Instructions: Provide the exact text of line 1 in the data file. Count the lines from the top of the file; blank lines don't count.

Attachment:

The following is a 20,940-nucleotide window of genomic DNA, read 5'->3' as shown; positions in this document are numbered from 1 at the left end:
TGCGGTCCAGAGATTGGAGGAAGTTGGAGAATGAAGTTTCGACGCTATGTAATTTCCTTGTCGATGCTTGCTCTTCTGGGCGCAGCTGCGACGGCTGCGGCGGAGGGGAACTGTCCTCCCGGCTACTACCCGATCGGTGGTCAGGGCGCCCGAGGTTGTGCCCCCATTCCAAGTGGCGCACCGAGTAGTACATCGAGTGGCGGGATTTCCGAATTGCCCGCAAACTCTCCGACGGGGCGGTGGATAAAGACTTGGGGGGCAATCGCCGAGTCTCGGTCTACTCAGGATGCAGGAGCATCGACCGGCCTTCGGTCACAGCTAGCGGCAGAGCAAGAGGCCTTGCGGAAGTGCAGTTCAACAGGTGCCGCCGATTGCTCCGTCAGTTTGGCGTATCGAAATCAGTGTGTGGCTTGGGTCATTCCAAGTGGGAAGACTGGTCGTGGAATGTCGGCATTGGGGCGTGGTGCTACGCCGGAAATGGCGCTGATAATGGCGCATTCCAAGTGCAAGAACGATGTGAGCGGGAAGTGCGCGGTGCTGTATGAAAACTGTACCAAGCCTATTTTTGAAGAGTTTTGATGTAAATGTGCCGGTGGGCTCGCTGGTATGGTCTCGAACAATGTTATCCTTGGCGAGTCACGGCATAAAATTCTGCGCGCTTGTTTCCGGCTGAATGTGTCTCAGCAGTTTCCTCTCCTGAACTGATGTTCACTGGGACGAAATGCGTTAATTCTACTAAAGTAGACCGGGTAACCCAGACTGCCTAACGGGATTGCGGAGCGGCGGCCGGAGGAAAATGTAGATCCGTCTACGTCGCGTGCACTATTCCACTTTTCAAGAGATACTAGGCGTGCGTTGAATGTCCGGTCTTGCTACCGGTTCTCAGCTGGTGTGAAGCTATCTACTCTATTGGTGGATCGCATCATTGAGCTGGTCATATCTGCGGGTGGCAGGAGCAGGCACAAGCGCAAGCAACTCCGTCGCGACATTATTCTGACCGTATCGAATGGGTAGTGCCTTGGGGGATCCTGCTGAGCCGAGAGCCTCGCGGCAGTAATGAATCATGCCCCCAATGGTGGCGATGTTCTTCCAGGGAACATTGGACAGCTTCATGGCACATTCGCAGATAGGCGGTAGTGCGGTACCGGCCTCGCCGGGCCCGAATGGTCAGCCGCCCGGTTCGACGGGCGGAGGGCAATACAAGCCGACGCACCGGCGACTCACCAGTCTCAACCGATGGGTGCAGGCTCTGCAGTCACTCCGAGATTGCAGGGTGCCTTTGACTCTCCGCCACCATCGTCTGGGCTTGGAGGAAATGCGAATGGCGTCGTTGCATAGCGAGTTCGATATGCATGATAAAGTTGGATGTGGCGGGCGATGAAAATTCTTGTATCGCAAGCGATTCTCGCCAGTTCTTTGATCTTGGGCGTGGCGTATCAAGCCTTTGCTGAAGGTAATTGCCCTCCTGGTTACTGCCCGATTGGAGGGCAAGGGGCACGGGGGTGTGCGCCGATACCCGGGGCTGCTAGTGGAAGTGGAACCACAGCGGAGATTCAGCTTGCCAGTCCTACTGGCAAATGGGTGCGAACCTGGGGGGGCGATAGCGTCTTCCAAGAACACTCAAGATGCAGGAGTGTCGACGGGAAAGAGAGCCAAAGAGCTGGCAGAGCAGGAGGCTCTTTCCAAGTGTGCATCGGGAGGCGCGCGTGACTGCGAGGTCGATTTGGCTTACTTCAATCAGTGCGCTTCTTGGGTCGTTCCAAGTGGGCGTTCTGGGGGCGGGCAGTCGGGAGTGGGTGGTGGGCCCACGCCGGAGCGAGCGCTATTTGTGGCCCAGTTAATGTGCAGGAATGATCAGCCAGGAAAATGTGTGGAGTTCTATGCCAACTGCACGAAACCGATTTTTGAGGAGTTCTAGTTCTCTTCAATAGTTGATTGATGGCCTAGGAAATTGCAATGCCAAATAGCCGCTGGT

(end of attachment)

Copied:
The following is a 20,940-nucleotide window of genomic DNA, read 5'->3' as shown; positions in this document are numbered from 1 at the left end: